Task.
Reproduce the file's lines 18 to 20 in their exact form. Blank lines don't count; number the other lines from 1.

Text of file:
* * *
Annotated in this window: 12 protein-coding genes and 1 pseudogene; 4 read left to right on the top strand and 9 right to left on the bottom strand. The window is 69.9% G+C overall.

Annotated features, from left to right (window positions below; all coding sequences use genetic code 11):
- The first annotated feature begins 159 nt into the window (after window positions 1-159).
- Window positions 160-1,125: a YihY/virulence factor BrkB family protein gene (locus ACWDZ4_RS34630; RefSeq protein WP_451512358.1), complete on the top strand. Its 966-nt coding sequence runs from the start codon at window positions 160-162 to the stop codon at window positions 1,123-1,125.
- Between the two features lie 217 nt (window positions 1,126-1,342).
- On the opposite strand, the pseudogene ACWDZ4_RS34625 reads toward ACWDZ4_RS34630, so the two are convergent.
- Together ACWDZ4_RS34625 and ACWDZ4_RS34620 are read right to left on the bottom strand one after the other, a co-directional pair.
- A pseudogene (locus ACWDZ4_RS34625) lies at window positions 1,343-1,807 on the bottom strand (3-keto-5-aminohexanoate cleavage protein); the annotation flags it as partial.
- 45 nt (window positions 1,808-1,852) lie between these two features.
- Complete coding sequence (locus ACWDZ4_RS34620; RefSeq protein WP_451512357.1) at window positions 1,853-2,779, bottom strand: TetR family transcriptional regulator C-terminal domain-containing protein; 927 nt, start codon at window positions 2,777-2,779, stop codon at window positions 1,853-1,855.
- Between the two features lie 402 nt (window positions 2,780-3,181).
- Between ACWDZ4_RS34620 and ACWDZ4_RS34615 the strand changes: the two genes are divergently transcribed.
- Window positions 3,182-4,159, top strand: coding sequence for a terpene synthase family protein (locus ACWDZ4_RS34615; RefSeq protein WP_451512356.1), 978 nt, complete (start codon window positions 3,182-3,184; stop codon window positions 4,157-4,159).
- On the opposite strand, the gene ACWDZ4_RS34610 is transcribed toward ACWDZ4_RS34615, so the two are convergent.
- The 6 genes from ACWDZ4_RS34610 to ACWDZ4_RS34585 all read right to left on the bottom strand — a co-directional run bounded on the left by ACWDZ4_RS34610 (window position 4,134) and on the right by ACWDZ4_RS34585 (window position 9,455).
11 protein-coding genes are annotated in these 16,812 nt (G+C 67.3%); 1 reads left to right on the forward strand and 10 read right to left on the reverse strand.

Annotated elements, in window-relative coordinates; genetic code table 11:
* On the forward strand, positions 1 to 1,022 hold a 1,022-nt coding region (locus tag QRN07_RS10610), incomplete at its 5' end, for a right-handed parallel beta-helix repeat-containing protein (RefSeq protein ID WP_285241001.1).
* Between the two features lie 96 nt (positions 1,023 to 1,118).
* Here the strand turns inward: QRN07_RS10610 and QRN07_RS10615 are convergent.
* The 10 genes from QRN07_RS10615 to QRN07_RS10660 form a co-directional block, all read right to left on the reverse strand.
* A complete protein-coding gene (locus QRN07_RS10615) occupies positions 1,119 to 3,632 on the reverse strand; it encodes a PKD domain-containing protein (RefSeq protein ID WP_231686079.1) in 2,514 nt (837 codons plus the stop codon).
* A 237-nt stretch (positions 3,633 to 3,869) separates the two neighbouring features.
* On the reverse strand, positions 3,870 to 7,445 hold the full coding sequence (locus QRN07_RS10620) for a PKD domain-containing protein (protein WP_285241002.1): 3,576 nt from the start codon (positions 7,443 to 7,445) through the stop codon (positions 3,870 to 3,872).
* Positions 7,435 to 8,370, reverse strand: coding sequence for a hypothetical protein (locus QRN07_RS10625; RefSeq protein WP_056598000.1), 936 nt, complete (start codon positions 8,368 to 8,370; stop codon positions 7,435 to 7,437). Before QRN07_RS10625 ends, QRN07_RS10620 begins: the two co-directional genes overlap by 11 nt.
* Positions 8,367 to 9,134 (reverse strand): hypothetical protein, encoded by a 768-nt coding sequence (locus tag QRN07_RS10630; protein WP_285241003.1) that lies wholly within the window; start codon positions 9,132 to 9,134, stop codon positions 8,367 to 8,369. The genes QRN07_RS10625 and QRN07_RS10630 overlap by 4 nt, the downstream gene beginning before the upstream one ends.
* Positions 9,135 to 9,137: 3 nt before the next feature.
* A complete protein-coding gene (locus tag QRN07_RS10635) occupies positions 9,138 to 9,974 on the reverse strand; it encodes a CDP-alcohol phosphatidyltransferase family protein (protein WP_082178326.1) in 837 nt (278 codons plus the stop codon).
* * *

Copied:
* On the forward strand, positions 1 to 1,022 hold a 1,022-nt coding region (locus tag QRN07_RS10610), incomplete at its 5' end, for a right-handed parallel beta-helix repeat-containing protein (RefSeq protein ID WP_285241001.1).
* Between the two features lie 96 nt (positions 1,023 to 1,118).
* Here the strand turns inward: QRN07_RS10610 and QRN07_RS10615 are convergent.